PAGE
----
2. Morgan August 15, 2016 at 8:45 pm - Reply

    I come from a place where none of the men ever did this. If there was any physical contact at all it was a light elbow shove to jostle the person or a slap on the shoulder. Only long term partings were grounds for a hug or once a year at the big holiday party.

    We’re from the far north and are extremely hands off kind of folk. Subtle nods and very precise single movement waves were everywhere though. Also a lot of agreeing not to look at each other. Everyone has more space if everyone is politely and quietly ignoring everyone else.

    Glaring was shouting and shouting was grounds for physically breaking up the parties involved.

    Since so much of this is deep local culture and I now live in an area that’s a melting pot, I have never worried about my lack of bro knowledge. I’m already at huge odds with everyone because I didn’t see the Simpsons or countless other highly referenced media until I was an adult.

    People already know I’m an oddball for where and how I grew up, it doesn’t occur to them to dissect my mannerisms further.

    Never thought being an outsider would help me blend in this way. O.o

  3. Jackson August 16, 2016 at 1:03 am - Reply

    I’m so glad to know I’m not the only one. I have no idea how to pull this off and it seems to be the standard greeting for all the other guys at my college. At least it always feels very affirming when they go for the bro shake but dang…def a lil embarrassing on my end. I need a how-to vid lol

  4. Ezra August 16, 2016 at 2:51 am - Reply

    I can relate to this so much. I work in a woodworking shop in Denver with 8 cis-men. It is as “bro-y” as it can get in a normal work environment. Wouldn’t trade it for the world, but it will probably take me years to get used to the culture. Thank god they just think I’m gay. Free pass.

  5. Oliver August 16, 2016 at 4:20 am - Reply

    I think this sort of thing would make an amazing research topic for any sociology PhD candidates thesis.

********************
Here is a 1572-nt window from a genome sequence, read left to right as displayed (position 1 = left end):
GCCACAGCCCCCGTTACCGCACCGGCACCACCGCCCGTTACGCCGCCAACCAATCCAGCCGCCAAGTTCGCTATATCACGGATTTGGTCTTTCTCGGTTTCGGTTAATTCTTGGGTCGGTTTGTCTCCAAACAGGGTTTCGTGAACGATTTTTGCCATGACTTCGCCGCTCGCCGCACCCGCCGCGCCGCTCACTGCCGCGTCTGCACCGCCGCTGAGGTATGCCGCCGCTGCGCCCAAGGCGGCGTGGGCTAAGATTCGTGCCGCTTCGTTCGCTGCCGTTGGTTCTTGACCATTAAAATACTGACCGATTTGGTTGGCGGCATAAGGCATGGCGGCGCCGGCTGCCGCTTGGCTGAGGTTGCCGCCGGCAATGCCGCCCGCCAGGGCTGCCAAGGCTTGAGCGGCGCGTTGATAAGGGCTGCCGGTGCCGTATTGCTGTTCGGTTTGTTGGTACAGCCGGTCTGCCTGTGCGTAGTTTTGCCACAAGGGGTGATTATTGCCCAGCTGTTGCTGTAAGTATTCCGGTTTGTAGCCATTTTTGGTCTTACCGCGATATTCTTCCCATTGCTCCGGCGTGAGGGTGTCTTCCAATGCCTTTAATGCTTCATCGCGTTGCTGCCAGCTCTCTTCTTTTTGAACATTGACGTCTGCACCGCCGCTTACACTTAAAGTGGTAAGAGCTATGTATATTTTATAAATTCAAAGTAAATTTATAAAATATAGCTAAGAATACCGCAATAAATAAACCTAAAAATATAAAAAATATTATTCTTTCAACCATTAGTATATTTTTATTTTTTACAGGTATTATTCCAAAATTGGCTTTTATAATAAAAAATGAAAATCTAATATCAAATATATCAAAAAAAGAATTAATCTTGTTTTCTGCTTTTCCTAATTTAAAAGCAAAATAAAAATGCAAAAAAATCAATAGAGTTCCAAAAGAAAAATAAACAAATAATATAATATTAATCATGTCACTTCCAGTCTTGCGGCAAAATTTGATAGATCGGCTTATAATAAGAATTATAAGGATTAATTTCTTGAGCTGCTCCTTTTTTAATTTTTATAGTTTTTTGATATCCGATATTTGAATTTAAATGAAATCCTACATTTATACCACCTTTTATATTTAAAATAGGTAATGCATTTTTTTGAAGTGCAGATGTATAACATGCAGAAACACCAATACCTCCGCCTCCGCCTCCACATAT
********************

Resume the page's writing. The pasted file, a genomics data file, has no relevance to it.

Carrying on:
6. jack August 16, 2016 at 6:53 am - Reply

    With all that is going on out there I just fist bump…..I mean where has that hand been, I use the men’s room I see how many wash their hands.

  7. J August 17, 2016 at 3:45 pm - Reply

    I can do a bro shake better than I can do a handshake because I have a firm grip. I’ve noticed and found it odd that some cis men give very weak or gentle handshakes. I can’t say bro shakes are very natural to me, but it hasn’t been something that’s outted me. I experience the world through Asperger’s Syndrome, so I’m consistently awkward wherever I go. I can’t recall ever having been taught how to shake hands as a girl, so I first learned to shake hands firmly through reading FTM guides.

  8. Charlie August 25, 2016 at 8:48 am - Reply

    It’s funny. I’ve hung out with guys my whole life, so this actually comes quite naturally to me. Or maybe it’s just because I’m adept at mimicry. Either way, I can almost always meet anyone’s expectations and reflect whatever social contact they’re using right back at them. This isn’t something I’ve ever thought about. I’m good at the lean, the posture, the sitting, the hug slap slap, the arm punch, bro shake, firm hand shake, bro nod, fist bump, you name it. My problem is, since I got fat my face has been super round and feminine, so all my guy friends see me as this tomboyish sort of presence. Like the girl who you can mostly forget is a girl until something out of the ordinary happens, but you still call her “she” and defend her from the male gaze. I really hope I’m able to lose some weight soon…

  9. Trace September 22, 2016 at 8:56 pm - Reply

    I can relate a lot to this article. I didn’t transition until 2 years ago, and I am 55. Most of my friends are women, and it frustrates the he’ll out of me when they still treat me as one of their female friends. I think the testosterone has actually changed the way I think, and what is important to me. It is as if my mind is finally getting the right stuff, and I no longer have any interest in relating to women the way I did for many years.
    I crave male friendship, but like others have expressed, I feel awkward, and unsure of myself. A couple of men who had been in my life, have just vanished. I presume it is because they feel awkward also, but it dosent help my self esteem.
    I have always had male mannerisms, but sometimes I notice things like putting more bounce and swagger in my walk.
    I identify as a transgender man, and embrace the particular uniqueness of everything that entails. I don’t know if I will ever feel akin to cisco gendered men, but that is ok with me. The important thing is that I am so much happier since my transition.